Finally, we would be remiss if we did not highlight the latest cutting-edge work from our first ever session of abstracts devoted to telemedicine. Both of these abstracts demonstrated the ability of emergency physicians to care for patients via remote communication, the first in the pre-hospital environment, and the second in a fast track scenario. Both abstracts demonstrated that patients could be cared for efficiently and safely while reducing ED visits or time in the emergency department.
Congratulations are also in order to award winners Brett Schuchardt and Rebecca Kowalski, who were awarded Best Medical Student abstract for “The Ability of Heparin-Binding Protein to Identify Delayed Shock in Emergency Department Sepsis Patients is Impacted by Age and Source of Infection,” and Sumit Patel, MD, who was awarded Best Resident Abstract for “A Comparison of Three Sobering Center Screens Using a Prospective Cohort of Intoxicated Emergency Department Patients,” at the first–ever live award finalists presentation. Congratulations also to Best Young Investigator Naveen Poonai, MD, for “Intranasal Ketamine for Procedural Sedation in Children: A Randomized Controlled Pilot Study” and to Michael Gonzalez, MD, for Best Overall Abstract on his telehealth EMS abstract above.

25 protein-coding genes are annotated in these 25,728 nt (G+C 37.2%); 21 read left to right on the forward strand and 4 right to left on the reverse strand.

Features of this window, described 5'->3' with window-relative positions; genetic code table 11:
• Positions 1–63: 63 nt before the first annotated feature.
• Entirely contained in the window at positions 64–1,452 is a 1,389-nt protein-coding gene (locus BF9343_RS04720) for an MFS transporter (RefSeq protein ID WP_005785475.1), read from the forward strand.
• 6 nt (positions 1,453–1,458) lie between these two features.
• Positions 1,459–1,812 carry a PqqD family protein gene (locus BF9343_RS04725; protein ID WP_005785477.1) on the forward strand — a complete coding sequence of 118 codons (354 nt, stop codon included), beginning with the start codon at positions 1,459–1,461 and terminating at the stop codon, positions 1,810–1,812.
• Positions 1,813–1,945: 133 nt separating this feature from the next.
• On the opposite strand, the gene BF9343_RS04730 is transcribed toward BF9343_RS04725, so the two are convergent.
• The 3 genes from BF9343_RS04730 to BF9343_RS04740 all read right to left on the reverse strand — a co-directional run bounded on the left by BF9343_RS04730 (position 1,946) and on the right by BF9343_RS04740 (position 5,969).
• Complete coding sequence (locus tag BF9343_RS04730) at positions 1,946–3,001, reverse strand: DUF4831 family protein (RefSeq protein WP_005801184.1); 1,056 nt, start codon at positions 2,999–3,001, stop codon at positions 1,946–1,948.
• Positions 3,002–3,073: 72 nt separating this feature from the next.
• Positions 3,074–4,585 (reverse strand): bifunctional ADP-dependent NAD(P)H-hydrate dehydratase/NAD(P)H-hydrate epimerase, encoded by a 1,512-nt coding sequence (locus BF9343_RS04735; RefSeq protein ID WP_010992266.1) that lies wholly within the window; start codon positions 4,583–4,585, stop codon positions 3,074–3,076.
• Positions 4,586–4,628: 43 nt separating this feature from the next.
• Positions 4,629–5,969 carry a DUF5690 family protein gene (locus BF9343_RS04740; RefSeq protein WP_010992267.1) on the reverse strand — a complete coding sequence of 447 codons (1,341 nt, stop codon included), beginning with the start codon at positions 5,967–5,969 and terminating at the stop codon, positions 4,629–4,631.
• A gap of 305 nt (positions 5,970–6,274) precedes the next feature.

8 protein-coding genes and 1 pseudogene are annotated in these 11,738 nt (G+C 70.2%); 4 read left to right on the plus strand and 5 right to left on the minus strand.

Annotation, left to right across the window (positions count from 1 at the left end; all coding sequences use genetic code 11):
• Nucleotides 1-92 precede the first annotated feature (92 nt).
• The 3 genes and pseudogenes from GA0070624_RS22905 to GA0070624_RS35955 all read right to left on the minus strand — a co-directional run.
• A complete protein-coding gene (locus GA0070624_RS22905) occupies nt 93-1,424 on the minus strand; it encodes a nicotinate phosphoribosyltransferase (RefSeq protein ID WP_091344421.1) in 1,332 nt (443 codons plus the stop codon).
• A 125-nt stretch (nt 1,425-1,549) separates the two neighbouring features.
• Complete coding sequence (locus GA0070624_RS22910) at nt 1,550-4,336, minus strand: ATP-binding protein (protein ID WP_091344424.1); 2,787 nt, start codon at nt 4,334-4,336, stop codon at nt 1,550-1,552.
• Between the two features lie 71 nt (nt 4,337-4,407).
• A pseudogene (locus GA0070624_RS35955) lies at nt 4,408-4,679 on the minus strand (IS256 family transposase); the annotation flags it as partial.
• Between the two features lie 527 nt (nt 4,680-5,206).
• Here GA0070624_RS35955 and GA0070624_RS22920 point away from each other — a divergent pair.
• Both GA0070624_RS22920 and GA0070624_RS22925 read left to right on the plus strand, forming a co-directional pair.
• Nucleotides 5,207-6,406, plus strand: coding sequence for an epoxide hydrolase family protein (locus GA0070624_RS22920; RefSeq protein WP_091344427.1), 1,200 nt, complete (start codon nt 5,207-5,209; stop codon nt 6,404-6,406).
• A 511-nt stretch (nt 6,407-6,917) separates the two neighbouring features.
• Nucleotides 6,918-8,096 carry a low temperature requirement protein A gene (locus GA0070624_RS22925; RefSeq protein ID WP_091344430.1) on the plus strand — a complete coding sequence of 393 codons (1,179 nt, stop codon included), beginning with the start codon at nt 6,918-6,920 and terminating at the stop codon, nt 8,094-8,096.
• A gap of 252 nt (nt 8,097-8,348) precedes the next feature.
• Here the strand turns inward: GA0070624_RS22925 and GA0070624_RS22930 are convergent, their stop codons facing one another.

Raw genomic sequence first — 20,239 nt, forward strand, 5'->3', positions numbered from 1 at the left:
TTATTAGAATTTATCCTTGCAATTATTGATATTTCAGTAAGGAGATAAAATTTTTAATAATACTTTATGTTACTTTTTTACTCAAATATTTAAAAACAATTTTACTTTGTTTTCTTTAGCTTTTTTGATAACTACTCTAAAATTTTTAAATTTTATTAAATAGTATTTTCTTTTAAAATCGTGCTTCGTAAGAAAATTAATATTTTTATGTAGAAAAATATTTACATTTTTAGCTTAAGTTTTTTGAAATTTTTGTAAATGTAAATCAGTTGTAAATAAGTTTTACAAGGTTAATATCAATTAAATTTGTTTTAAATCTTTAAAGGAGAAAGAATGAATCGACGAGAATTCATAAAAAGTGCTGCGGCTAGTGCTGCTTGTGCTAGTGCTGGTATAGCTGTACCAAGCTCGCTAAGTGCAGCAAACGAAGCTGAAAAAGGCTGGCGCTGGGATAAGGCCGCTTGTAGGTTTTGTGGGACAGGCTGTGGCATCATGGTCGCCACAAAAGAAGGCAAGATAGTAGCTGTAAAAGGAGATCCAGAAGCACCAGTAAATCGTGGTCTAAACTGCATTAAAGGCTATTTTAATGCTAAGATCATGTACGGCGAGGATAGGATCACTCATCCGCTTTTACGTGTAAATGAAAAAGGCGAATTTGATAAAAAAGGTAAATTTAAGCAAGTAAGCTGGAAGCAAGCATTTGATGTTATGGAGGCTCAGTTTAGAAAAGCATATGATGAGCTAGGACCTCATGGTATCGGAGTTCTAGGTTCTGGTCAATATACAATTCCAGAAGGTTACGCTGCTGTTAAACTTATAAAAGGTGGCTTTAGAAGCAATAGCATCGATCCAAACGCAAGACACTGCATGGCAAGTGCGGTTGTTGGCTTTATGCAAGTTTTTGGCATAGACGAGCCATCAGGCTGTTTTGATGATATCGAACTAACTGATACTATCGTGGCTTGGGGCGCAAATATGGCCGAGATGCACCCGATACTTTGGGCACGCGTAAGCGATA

Find out what’s next for emergency medicine this October at the ACEP18 Research Forum in San Diego!
Dr. Limkakeng is director of the ACEP Research Forum and associate professor and director of acute care research in the division of emergency medicine at Duke University School of Medicine in Durham, North Carolina.
Dr. Piktel is assistant professor of emergency medicine at Case Western Reserve University School of Medicine in Cleveland, Ohio.